The Danville Town Council is considering a solar power plan that could save the city up to $4 million in energy costs.
The plan would put solar panel carports at four town-owned sites: the town offices, Diablo Vista Park, Sycamore Valley Park and the adjacent maintenance center. Solar panels would offset 73 percent of the total electrical usage at those sites, said Development Services Director Steve Lake.
"(Solar panels) would result in the savings on the cost of electricity and, at the same time, provide shading for some of the vehicles that park at some of our facilities," Lake said, describing the results of a solar feasibility study conducted last year.
The town collectively spends an average of $12,000 a month on electricity for the sites in question, a number that could be drastically reduced depending on the way Danville decides to finance the project. Lake is currently weighing two options: a cash purchase that would have Danville act as an owner of the solar structure, or a power purchase agreement, in which the town would buy solar power from a third company.
With a cash purchase, the town would hire a company to build and install fixed solar panels at $1.8 million cost, which is offset by savings in electricity. Lake said the town can expect to save an average of $160,000 a year over 25 years, which is the life of the system. Solar panels at Diablo Vista Park, which is alternately beaten by and bathed in sunlight, will save $36,000 a year alone.
With a power purchase agreement, which should save over $2 million over the lifetime of the system, the town of Danville will sign an agreement that allows a company to build a solar structure on town property. The town would then buy electricity directly from that company at a discounted rate.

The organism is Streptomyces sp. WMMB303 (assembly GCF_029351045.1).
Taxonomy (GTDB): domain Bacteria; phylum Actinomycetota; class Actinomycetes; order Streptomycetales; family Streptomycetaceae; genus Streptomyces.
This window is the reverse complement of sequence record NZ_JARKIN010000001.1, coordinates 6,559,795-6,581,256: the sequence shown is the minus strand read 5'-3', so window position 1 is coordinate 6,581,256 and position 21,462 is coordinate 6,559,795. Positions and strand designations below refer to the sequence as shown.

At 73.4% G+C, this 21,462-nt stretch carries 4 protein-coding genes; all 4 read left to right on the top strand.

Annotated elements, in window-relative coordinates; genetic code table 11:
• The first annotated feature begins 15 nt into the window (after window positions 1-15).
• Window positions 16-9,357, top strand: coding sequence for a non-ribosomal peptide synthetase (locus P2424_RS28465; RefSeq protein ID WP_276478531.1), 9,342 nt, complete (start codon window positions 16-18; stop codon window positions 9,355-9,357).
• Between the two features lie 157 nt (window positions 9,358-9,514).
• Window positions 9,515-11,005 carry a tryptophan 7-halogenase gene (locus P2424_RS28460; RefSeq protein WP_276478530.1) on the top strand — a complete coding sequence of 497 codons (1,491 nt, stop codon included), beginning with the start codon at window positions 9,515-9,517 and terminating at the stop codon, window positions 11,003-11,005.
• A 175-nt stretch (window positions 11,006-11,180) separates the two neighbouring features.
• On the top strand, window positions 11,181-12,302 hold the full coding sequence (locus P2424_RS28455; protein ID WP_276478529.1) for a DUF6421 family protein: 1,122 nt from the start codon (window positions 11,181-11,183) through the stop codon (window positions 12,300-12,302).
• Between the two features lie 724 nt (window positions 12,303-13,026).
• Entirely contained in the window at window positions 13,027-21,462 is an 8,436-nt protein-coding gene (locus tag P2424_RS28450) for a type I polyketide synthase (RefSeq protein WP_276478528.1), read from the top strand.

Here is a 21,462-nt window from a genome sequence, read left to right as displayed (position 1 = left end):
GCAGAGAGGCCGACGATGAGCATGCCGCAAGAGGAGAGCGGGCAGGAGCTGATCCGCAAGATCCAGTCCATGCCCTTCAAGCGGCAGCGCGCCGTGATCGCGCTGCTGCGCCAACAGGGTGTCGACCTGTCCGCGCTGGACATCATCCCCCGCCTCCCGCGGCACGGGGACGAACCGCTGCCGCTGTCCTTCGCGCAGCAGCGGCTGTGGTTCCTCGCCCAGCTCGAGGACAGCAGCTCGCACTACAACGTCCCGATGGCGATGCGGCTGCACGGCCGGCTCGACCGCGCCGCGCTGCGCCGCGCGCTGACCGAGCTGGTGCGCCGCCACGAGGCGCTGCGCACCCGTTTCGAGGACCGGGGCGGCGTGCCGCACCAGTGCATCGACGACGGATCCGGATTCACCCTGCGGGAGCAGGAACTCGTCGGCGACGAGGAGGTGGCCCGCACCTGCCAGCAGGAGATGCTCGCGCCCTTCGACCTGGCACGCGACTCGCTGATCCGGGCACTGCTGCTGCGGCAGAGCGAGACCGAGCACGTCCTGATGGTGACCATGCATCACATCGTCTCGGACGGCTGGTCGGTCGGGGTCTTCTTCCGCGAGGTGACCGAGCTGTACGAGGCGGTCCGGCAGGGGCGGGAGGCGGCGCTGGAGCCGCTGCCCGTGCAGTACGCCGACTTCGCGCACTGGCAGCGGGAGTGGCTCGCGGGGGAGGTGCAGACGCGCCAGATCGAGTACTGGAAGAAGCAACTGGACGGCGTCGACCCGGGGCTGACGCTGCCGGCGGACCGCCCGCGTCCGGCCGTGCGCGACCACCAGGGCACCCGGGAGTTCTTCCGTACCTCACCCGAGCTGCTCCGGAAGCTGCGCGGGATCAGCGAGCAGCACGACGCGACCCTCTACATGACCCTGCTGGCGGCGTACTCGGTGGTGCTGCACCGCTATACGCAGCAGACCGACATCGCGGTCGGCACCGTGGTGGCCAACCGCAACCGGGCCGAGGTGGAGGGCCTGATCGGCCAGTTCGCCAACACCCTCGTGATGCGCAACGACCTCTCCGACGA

"We would immediately see a savings on our bill, but not as high as if we did a cash purchase," Lake said. "Our upfront investment is zero, but our savings will probably be on the order of $50,000 to $100,000."
If the town decides to go with a power purchase agreement -- a common occurrence among government facilities and private businesses that subsequently takes some of the peak energy load off PG&E -- officials would then have the option to buy the facility or have it removed at a future date.
Lake will present his recommendation to the Town Council on Aug. 14. He expects to break ground in late September. The solar arrays should take approximately two months to install.
Regardless of financing plan, Lake believes investment in solar power seems to be a smart move for Danville.
"If you want to go out and invest money in today's market, you're not going to get a very good return, but when you invest in energy, the rate of return on your investment starts climbing really rapidly," he said. "I expect to see a return on investment at five to 8 percent, which is a fairly good rate of return."
The town of Danville's feasibility study looked at six additional sites including the Railroad Avenue parking lot, Osage Station Park and the library and community center; all were deemed inappropriate or ineffectual based on aesthetics, economic efficiency and maintenance costs.